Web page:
We can answer that question by looking at the behavior of Google's most credible competitors, Microsoft and Yahoo. Consider the much-invoked comparison, probably first suggested by Sid Karin on the interesting-people mailing list, of image searches for "tiananmen" on both and Here's "tiananmen" on (i.e., Google USA) as of 10 Feb 2006:

And here's "tiananmen" on on the same day:

Well, it's pretty damning. So, suppose Google pulls out of China. Microsoft and Yahoo, you can have this market. What does that future look like? Microsoft hasn't launched its image search in China, but conveniently Yahoo has. Here's "tiananmen" on Yahoo USA's image search the same day:

And here's "tiananmen" on Yahoo China:

I can't read Chinese, so I can't tell if Yahoo's message actually informs the user that the search result has been censored, or opts for the more Orwellian claim that no images match that search term. However, it seems clear that Yahoo's doing no better than Google here. Where are the hundreds of headlines, and the massive outcry among the chattering classes, about Yahoo's censorship? Where are the calls to boycott Yahoo, the satirical cartoons, the bitter debates on online forums?

One might argue that Yahoo never claimed to do no evil. Well, OK, but I don't believe that such an omission really absolves them of guilt. And this answer doesn't address the uncomfortable fact that removing Google from China doesn't actually improve the lot of Chinese Internet users, who will simply be forced to use some other search engine that's also censored, and perhaps more severely.

A better answer, then: the fact that somebody else will perform some evil is no excuse for becoming implicated in that evil oneself. So, only evil companies may operate in China; let China be served by evil companies, and let us keep our hands clean.

This idea has some emotional appeal, and even some merit, but one must choose carefully where and when to apply it.

Some cases are clear. Should one provide census machines to the government of Nazi Germany, as IBM's German subsidiary did in World War II? Of course not, at least not knowing what we know today: no conceivable use of these machines could accomplish anything but evil. No matter that somebody else might build similar machines. Let the blood be on their hands.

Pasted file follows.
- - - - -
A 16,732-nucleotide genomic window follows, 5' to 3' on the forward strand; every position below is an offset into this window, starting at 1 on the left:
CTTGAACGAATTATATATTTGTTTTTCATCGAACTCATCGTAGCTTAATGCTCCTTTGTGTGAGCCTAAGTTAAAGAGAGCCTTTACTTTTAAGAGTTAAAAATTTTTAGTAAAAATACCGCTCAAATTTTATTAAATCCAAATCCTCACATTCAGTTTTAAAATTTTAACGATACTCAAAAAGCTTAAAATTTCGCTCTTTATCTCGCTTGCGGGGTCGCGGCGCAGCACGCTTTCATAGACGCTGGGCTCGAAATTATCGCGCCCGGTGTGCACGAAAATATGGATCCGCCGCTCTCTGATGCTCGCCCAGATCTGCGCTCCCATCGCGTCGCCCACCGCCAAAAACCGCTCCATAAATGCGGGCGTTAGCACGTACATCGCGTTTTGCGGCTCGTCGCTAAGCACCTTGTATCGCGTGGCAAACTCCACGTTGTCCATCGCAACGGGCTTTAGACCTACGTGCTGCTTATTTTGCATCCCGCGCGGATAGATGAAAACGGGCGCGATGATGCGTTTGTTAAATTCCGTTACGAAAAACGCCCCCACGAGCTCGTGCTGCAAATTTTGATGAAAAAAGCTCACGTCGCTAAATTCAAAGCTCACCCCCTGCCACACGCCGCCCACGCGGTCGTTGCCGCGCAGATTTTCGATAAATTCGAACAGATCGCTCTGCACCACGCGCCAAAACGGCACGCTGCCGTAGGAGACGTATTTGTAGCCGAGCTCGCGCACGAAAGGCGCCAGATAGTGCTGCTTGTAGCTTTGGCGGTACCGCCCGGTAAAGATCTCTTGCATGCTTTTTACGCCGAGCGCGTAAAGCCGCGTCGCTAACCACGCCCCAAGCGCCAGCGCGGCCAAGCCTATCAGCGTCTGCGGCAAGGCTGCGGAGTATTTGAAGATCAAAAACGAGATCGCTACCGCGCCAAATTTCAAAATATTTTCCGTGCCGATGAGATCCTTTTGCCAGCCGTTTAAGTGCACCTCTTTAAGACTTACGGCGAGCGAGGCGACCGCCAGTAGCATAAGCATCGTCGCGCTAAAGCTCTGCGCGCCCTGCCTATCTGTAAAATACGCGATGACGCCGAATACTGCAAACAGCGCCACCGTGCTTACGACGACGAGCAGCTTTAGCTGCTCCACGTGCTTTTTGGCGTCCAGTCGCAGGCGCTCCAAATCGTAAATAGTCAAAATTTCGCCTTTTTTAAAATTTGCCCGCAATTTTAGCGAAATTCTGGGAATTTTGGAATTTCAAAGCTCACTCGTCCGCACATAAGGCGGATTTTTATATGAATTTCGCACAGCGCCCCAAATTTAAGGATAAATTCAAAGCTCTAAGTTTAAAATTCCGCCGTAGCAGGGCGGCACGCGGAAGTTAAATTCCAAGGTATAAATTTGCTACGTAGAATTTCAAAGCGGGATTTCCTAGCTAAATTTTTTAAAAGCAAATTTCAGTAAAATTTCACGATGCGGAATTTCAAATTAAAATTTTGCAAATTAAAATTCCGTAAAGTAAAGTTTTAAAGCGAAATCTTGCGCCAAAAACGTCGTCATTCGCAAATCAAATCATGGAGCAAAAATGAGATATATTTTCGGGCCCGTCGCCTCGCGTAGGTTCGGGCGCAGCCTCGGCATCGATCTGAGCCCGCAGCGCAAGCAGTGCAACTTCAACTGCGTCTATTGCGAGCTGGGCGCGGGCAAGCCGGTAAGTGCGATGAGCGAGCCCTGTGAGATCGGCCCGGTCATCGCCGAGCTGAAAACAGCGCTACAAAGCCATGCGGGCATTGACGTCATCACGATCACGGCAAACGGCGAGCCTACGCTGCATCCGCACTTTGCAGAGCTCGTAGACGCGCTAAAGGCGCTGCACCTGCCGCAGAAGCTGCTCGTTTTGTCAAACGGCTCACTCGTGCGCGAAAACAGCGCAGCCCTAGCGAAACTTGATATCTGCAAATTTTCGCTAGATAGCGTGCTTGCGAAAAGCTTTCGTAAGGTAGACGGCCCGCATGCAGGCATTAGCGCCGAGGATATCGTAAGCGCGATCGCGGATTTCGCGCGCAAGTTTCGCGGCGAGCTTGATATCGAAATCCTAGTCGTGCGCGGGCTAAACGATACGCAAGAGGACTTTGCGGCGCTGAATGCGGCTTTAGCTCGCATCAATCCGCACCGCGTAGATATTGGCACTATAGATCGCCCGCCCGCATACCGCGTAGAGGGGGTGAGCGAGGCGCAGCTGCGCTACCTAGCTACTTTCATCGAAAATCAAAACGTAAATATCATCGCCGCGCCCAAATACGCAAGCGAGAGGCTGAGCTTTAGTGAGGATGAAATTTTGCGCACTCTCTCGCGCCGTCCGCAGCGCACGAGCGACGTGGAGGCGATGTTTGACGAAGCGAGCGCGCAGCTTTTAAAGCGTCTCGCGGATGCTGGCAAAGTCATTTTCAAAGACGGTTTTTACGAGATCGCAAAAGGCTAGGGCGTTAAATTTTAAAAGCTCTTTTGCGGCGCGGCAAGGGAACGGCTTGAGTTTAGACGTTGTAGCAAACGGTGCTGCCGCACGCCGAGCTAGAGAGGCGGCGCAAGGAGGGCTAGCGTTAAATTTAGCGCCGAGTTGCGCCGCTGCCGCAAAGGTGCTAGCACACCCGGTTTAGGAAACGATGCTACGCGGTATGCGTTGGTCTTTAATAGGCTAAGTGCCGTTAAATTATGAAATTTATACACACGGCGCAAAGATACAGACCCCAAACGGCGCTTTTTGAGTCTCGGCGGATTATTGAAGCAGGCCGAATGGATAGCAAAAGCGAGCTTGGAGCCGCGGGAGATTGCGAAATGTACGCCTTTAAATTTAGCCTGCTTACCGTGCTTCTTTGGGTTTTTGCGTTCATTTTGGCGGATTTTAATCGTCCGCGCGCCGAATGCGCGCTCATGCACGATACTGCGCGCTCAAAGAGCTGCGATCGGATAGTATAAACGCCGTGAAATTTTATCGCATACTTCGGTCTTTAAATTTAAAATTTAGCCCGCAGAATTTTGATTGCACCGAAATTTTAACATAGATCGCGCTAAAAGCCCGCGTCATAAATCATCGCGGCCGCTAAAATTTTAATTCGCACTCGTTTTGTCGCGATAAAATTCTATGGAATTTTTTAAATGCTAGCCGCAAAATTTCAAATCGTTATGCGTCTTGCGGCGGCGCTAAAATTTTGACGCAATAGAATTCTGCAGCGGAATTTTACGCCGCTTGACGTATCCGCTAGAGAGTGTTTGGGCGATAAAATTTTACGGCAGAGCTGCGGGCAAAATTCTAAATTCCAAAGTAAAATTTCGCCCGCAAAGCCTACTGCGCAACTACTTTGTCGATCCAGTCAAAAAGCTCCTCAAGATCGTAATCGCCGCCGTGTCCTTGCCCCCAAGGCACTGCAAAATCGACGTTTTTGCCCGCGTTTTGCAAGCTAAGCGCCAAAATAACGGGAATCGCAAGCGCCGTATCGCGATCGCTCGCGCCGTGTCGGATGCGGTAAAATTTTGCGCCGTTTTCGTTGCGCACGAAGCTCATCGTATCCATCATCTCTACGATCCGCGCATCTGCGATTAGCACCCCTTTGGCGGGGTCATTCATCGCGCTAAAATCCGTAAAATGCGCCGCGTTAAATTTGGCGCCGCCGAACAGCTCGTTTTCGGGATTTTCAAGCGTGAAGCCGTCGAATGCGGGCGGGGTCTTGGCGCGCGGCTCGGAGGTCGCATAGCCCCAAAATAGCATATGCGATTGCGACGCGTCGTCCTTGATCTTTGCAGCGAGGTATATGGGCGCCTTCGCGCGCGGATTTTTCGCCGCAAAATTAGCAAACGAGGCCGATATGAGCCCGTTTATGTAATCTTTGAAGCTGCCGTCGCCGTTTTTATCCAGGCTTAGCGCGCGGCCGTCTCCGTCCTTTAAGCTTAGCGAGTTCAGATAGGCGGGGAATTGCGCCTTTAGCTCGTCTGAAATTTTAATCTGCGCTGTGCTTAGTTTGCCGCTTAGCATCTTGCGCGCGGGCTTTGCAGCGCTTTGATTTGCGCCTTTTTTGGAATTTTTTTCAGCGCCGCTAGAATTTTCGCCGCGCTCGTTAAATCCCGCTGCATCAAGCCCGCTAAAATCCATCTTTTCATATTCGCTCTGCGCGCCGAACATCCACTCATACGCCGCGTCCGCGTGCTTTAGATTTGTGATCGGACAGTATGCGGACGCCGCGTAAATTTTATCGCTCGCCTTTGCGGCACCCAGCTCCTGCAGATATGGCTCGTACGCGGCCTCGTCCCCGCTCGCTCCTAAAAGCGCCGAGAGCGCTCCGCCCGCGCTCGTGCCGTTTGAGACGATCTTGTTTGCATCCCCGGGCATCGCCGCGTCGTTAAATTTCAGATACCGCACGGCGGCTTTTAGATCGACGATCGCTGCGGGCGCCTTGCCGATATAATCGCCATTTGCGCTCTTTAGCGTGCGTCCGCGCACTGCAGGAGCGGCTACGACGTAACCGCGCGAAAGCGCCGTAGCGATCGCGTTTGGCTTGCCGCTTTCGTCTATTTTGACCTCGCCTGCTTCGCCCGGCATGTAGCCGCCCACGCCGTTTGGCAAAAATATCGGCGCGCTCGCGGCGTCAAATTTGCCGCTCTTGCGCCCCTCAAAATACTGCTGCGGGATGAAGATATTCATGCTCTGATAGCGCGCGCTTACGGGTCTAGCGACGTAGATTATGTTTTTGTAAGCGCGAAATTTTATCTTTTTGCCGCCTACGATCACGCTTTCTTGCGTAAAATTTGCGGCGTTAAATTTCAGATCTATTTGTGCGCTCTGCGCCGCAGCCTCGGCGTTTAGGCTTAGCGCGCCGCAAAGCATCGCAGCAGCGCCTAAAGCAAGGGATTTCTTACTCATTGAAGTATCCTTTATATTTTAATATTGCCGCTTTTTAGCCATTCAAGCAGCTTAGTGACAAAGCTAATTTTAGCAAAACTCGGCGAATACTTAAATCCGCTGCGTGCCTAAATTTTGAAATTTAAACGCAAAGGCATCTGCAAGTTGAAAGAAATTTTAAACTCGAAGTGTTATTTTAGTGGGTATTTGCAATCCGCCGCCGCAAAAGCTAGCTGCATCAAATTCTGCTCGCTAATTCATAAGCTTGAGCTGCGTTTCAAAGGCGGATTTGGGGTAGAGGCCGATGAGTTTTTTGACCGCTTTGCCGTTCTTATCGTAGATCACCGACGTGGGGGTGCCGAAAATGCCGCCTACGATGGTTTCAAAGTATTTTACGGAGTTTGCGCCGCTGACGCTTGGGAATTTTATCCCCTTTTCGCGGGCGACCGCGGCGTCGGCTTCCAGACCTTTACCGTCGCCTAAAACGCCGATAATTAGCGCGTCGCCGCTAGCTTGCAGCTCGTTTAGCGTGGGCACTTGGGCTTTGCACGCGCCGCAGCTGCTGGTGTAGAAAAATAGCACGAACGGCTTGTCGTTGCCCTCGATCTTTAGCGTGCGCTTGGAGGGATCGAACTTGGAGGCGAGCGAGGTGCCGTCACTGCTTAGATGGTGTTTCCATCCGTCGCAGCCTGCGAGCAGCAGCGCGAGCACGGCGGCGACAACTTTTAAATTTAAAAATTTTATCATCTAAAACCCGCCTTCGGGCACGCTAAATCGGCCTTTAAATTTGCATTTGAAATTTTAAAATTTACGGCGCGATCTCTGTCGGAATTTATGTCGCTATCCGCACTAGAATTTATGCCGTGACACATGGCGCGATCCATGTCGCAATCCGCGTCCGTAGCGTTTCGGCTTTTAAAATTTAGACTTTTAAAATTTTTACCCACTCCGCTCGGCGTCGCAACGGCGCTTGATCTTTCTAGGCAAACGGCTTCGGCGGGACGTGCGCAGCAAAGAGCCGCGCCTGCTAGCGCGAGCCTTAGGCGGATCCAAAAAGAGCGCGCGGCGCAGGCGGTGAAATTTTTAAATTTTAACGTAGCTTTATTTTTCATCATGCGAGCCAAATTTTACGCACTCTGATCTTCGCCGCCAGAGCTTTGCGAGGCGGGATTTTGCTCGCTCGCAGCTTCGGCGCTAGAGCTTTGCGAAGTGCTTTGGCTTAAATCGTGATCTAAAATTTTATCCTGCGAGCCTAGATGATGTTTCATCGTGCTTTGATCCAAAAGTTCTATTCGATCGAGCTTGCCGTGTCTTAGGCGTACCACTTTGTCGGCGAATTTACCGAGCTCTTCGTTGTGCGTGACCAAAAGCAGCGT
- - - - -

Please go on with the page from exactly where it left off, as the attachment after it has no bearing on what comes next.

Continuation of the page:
Other cases are less clear. Should one provide a censored search engine to Chinese Internet users? Well, can one conceive of uses of a censored search engine that would accomplish non-evil, or even positively good things? In fact, such uses seem not merely possible but probable.

As evidence for this, observe that the vast majority of American Google users search with the SafeSearch censorship feature enabled. This censorship can be turned off, but my point is that people find even the censored product non-evil enough that they still use it, and most cannot be bothered to turn it off. I, for one, use Google constantly, and it seems ridiculous to believe that depriving Chinese users of a similar (albeit more heavily censored) service would somehow advance the cause of freedom.

Furthermore, the presence of more search engines in China seems like a positive good in itself. First, more search engines means more labor for the censors, which makes censorship more costly, which means that there will be quantitatively less censorship, or at least less comprehensive enforcement of censorship, than there would be otherwise. Second, for the foreseeable future, Internet filtering technology will always be imperfect. Multiple engines, with their different underlying algorithms, will inevitably censor things in subtly different ways, and so having more engines increases the likelihood that any given piece of information will leak through at least one of their sieves. Therefore, the Chinese government is fighting a losing battle, and the presence of more search engines may, in some small way, accelerate the day that the censors admit defeat.

I am not naïve enough to believe that these considerations were the only ones spoken of when Google's executives were mulling over the decision to comply with the Chinese government's demands. In fact, I don't believe that they even seriously considered the option of pulling out of China completely. But the bottom line is that, upon reflection, I can't say with any certainty that Google should have pulled out of China.


So door number two closes --- which I regard with much more ambivalence than the closing of door number three --- and we are left with the sad compromise of door number one.

In walking through this door, Google still commits itself to a series of gambles. Google's betting that its brand will survive the negative PR from collaborating with the Chinese government. It's also betting that the Chinese government will be placated by relatively modest concessions, and will not demand deeper, more cutting compromises that, whether acceded to or refused, would diminish the payoff from its current bet. If, for example, the Chinese government demands all of Google China's search logs, then Google will face these three doors again, only the stakes will be even higher and the likely price even steeper. Will Beijing come to collect this pound of flesh someday? I really don't know.

In the meantime, Google's critics will continue to blame them for failing to come up with a neat and tidy solution to an ultimately intractable problem. Without outrage, nothing ever gets accomplished, so I can't exactly blame those who are outraged, but nor can I agree with them. There are some merits to Google's argument in defense of its decision, just as there are merits to the argument that they should act differently. In the end, this issue won't have a clean resolution as long as China remains unfree.